RULE 7.3 - DIRECT CONTACT WITH PROSPECTIVE CLIENTS
(a) A lawyer, or the lawyer's representative, shall not by in-person or telephone contact, or other real-time contact, solicit professional employment from a prospective client who is not a lawyer and who has not invited the solicitation when the lawyer has no family or current or prior professional relationship and when a significant motive for the solicitation is the lawyer's pecuniary gain.
(b) A lawyer shall not solicit professional employment from a prospective client by written or recorded communication or by in-person or telephone contact even when not otherwise prohibited by paragraph (a), if:
(1) the prospective client has made known to the lawyer a desire not to be solicited by the lawyer;
(2) the solicitation involves coercion, duress, or harassment; or
(3) the receipt of the solicitation is uninvited and imposes any involuntary economic cost on the prospective client to respond to the solicitation.
(c) Notwithstanding the prohibitions in paragraph (a), a lawyer may participate with a prepaid or group legal service plan operated by an organization not owned or directed by the lawyer which uses in-person or telephone contact to solicit memberships or subscriptions for the plan from persons who are not known to need legal services in a particular matter covered by the plan.
Direct contacts, whether in-person, over the telephone or through Internet chat rooms, with certain potential clients create a potential for abuse. The lawyer is a trained advocate and the client in need of legal services may be emotionally vulnerable. As a result, the prospective client, who may be overwhelmed by the circumstances giving rise to the need for legal services, may find it difficult to fully evaluate all available alternatives with reasoned judgment in the lawyer's presence and insistence upon immediate retention. Such a situation is fraught with the possibility of undue influence, intimidation, unaccountable misrepresentation and over-reaching.
The potential for abuse justifies a prohibition of direct solicitation under certain circumstances, particularly since other forms of client development are permissible under these rules, offering lawyers alternative means of conveying necessary information to those who may be in need of legal services. Advertising may be communicated via virtually any type of media. Materials may be mailed to potential clients in most circumstances and the World Wide Web is available for lawyers to present a vast array of credentials in an affordable way. None of these media are likely to subject the prospective client to persuasion that may overwhelm the client's judgment.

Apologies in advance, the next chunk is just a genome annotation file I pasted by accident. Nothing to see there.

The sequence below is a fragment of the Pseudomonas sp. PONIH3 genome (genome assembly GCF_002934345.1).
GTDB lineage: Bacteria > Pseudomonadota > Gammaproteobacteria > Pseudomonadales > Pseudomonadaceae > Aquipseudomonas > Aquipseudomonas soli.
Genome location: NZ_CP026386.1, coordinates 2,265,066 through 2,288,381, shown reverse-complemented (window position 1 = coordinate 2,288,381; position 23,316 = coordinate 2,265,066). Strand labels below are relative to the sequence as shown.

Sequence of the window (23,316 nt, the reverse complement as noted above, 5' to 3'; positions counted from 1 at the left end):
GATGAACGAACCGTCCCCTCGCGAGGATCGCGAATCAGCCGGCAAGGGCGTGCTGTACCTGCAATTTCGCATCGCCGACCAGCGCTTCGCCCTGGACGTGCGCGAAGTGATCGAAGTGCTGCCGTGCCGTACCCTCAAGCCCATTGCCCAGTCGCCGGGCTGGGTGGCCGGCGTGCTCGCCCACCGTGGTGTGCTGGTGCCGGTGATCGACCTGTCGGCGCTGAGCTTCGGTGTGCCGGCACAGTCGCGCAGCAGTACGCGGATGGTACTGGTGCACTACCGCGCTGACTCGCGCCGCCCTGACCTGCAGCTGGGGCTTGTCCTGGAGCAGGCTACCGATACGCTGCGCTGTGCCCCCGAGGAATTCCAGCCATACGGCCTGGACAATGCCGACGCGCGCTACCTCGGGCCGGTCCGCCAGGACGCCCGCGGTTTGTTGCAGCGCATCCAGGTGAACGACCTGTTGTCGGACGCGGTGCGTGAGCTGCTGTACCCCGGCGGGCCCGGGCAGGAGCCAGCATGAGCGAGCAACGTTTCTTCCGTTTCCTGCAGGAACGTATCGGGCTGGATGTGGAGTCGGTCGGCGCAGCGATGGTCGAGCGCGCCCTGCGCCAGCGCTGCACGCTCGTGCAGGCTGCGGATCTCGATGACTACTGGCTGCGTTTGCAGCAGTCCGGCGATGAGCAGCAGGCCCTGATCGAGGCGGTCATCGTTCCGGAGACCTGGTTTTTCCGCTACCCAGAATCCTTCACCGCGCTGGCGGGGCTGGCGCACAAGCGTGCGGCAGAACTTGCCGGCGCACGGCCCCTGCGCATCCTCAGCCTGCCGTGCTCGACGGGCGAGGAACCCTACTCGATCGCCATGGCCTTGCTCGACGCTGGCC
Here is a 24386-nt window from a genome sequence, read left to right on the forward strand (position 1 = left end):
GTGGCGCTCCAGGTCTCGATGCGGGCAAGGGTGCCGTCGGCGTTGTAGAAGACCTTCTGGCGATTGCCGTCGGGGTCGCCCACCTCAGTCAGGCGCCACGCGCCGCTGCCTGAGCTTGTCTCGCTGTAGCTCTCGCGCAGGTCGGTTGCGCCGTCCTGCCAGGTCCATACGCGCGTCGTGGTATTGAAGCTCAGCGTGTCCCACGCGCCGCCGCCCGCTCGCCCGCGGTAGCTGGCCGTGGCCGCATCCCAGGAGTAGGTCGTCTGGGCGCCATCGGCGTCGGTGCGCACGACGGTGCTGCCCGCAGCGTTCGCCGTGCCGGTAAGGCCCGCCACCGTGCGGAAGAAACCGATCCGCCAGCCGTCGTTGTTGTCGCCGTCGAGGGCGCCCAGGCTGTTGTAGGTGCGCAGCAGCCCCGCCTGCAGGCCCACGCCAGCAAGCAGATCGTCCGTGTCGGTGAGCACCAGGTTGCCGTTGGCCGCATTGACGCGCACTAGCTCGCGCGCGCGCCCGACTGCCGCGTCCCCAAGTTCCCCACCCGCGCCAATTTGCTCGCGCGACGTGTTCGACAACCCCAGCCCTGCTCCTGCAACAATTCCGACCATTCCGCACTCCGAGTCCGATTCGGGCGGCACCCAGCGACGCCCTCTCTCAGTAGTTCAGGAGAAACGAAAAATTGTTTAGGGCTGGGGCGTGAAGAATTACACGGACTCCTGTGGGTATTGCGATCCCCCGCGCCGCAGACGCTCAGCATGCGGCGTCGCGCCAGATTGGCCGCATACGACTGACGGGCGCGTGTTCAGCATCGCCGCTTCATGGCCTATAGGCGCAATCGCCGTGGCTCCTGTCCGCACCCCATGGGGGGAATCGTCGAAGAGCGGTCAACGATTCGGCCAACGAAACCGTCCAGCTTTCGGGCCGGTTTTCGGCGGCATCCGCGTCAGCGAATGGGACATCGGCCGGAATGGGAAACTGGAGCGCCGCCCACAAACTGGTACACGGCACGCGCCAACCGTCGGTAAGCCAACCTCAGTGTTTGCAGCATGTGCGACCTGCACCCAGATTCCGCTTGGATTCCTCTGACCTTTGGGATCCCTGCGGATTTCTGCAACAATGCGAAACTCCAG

Additionally, the contents of advertising and other non-direct communications permitted in these rules can be permanently recorded so that they cannot be disputed. This potential for informal review is itself likely to help guard against statements and claims that might constitute false or misleading communications in violation of Rule 7.1. The contents of direct communications between a lawyer and a prospective client can be disputed and are not subject to verification and the protection that can derive from a record. Consequently, the direct communication is more likely to approach the line between accurate representations and those that are false or misleading.
There are several circumstances in which it is unlikely a lawyer would engage in over-reaching, and the prohibition of direct communication is not necessary. Therefore, direct communications with prospective clients are permitted if the prospective client is a lawyer, someone who has invited the communication, a family member, a current or prior client or where the lawyer accepts the case without any pecuniary gain.
But even permitted forms of solicitation can be abused. Thus any solicitation that contains information that is unlawful or is false or misleading within the meaning of Rule 7.1 is prohibited. Additionally, any solicitation that involves contact with a prospective client who has indicated a desire to the lawyer not to be solicited, any solicitation that involves coercion, duress or harassment, or any solicitation that imposes any involuntary economic cost to respond on the prospective client are all impermissible under this rule. If after sending a letter or other communication to a prospective client in a manner that is permissible by these rules, a lawyer receives no response, any further effort to communicate with the prospective client may be deemed harassment under this rule. Likewise, multiple uninvited e-mail messages could fall under this category.
Paragraph (c) of this Rule permits a lawyer to participate with an organization that uses personal contact to solicit members for its group or prepaid legal service plan, provided that the personal contact is not undertaken by any lawyer who would be a provider of legal services through the plan. The organization referred to in paragraph (c) must not be owned by or directed (whether as manager or otherwise) by any lawyer of law firm that participates in the plan. For example, paragraph (c) would not permit a lawyer to create an organization controlled directly or indirectly by the lawyer and use the organization for direct solicitation of legal employment of the lawyer through memberships in the plan or otherwise. The communication permitted by these organizations must also not be directed to a person known to need legal services in a particular matter, but is to be designed to inform potential plan members generally of another means of affordable legal services. Lawyers who participate in a legal service plan must reasonably assure that the plan sponsors are in compliance with the other rules governing communications concerning the services of a lawyer.
Reference: Minutes of Joint Committee on Attorney Standards on 06/08/99, 09/16/99, 11/19/99, 03/23/00, 06/13/00, 09/15/00, and 11/17/00.